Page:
Do something that scares you.

The fun of the show

All the fun of the Show ©2015. A beginner handler and dog (Rocky & myself) depicted in a competitive obedience ring with learner plates and a multitude of distractions around us. 

Take a competitive obedience newbie add a two year old Rottweiler dog from the pound, mix well and you get quite a year!

We’ve had many ups and a few downs but finding the right trainer was key. Her socratic approach to teaching with my philosophical attitude means in the past 9 months I’ve learned to control my reaction to challenging situations both inside and outside the competition ring.

There’s a famous quote, sometimes attributed to Eleanor Roosevelt, concerning doing something everyday that scares you. I guess what she meant by that is to challenge yourself and you might learn something new.

I’m not saying that everybody should adopt a Rottweiler from a pound  and compete with him (but feel free if you have the time and space, there are loads of beautiful dogs waiting for their forever home at your local shelter) but I wholeheartedly recommend doing something new and sticking with it, even when you feel like giving up; the experience could be life changing.

Which dog breeds are more likely to bite? An Irish perspective.

Screen Shot 2015-07-25 at 14.43.44

Illustration © Lili Chin

‘Rottweilers…..don’t they bite?’ she asked.

As the lady posing the question already owns a dog she should know all dogs have the potential to bite. She went on, quite smug;

I have a Golden Retriever‘.

As she didn’t expand the conversation any further, I’m guessing her implication was that dog bites are something Golden Retriever owners don’t often think about. But they should.

I have written before about the problems regarding breed specific legislation (bsl) following the publishing of O’Súilleabhán’s research on the substantial increase in hospitalisations due to dog bites since it’s introduction. He argues that..

“Regulating breeds places restrictions on dogs that pose little risk and ignores the possibility that any breed is capable of inflicting serious injuries” 

(O’Súilleabhán, P. 2015).

  Ill-judged legislation, coupled with an absence of a proper educational campaign with supports to encourage responsible dog ownership leaves government policy with regard to ‘controlling’ dogs recklessly unbalanced.

Since the government vilified in stone, 11 breeds of dog in this country, hospitalisations in this country as a result of dog bites increased by nearly 50%.

The lady who asked a very specific question about Rottweilers might do well to consider the study published in 2012 by O’Sullivan and Hanlon  which reviewed dog control data from Cork for the year 2007.

“the experience of a growl or snarl from a restricted breed is more likely to result in a complaint to the authorities than would similar behaviour from a non-restricted breed. It is the authors’ view that this reflects the media derived perception amongst the public that the restricted breeds pose a more significant public danger.”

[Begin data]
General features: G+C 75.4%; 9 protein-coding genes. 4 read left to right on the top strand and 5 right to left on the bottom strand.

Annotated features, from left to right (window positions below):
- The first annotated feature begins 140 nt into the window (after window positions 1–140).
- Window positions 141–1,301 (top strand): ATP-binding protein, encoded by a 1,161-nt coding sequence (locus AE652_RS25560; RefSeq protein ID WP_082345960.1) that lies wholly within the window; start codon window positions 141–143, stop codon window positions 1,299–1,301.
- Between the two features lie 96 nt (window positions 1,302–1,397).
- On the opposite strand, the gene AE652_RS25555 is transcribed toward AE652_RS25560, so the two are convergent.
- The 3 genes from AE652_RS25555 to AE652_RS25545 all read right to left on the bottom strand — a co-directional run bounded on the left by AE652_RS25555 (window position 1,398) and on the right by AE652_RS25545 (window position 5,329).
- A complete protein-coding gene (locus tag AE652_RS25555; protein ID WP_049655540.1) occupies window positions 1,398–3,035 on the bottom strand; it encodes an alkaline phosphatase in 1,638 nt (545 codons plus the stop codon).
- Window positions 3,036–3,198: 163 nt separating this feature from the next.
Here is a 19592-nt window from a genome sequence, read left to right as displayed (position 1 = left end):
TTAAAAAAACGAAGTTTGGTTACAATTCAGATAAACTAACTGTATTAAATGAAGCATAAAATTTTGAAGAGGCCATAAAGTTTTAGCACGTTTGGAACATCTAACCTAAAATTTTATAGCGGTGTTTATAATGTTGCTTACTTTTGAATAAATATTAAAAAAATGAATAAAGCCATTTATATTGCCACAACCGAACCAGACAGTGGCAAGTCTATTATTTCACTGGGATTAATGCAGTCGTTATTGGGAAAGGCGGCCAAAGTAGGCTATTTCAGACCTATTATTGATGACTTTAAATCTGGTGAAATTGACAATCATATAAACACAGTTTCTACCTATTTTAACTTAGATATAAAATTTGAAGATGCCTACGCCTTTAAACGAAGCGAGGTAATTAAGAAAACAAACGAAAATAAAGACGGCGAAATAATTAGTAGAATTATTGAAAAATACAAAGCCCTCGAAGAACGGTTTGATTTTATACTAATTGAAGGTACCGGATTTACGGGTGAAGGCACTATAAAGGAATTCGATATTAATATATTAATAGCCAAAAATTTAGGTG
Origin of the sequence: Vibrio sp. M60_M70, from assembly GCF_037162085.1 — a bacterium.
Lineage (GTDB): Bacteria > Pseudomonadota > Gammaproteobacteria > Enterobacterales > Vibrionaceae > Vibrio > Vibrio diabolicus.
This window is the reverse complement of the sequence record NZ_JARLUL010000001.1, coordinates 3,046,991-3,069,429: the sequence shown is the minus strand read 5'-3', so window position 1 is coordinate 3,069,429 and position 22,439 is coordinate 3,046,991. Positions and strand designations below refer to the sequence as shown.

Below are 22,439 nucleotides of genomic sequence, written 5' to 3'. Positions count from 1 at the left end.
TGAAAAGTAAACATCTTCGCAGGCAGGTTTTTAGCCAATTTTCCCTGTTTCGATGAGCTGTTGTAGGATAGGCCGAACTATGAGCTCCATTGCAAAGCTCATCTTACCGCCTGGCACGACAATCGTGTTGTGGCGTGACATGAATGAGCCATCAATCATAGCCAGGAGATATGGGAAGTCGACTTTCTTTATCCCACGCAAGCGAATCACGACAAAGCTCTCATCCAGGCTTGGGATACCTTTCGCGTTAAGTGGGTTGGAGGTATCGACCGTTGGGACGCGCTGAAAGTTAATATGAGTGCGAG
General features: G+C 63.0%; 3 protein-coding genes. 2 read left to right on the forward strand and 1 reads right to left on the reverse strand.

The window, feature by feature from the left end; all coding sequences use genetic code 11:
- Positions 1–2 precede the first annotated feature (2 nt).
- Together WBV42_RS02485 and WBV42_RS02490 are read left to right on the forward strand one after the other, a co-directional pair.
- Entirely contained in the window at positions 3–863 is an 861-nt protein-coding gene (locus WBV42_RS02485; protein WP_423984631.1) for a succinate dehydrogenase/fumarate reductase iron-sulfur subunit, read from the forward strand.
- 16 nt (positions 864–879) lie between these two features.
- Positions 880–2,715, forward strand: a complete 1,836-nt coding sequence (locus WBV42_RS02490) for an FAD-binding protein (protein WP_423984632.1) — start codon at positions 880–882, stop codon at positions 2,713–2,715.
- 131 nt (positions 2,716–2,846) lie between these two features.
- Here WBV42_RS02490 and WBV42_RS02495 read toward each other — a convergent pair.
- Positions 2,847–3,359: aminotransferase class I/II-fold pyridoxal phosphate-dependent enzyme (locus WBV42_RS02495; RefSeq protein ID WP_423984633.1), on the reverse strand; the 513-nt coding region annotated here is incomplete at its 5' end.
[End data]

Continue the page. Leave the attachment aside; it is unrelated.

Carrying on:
The research found that although people were more likely to report incidence of aggression (a snarl or growl) from a dog on the restricted breeds list, the actual threat to public safety, in the form of dog bites, came from a variety of breeds;

The top offenders when it came to dog bites were Terriers, German Shepherds, Labradors, Golden Retrievers, Springer Spaniels and Collies

(you’ll notice only one of those breeds is on the restricted breeds list. See the table here ).

So in answer to the lady with the Golden Retriever; my dogs are just as likely not to bite as yours (possibly, as studies have shown, even less likely) which is why dog control legislation in this country needs a serious overhaul in conjunction with a canine awareness education programme rolled out through all the schools.

 

The Aim of Art…… – Aristotle

Rocky Text with rose

image copyright agsmaoineamh.com

Since contacting the house of Givenchy with regard to one of their designers’ depiction of a snarling Rottweiler (click for full post here) I have been working on some alternative images with one of my rescue Rottie’s, who, it turns out, not only loves obedience competitions, but also posing in front of the camera.

I’ll pass it onto Givenchy on the off chance they’re looking for some original, un-clichéd images of Rottweilers.

Rocky Rabbit 2

image copyright agsmaoineamh.com


Update – Reply from Givenchy this morning. 
  

Givenchy designer, Riccardo Tisci reveals lifelong love of Rottweilers.

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Riccardo Tisci 2015-01-05 at 21.00.24

Riccardo Tisci

Panic over, all has been explained (see my previous post, My Letter to Givenchy Re: Rottweiler Sweatshirt). Riccardo Tisci (designer for Givenchy) actually loves Rottweilers, and would have always wanted one as a kid, I have been reliably informed.

Rottweiler Sweatshirt

The big snarling depiction featured in his Fall/Winter 2011 collection was simply reflecting the his mood at the time. In honour of this new information on the designer and his artistic inspiration, I updated his wikipedia page (see above).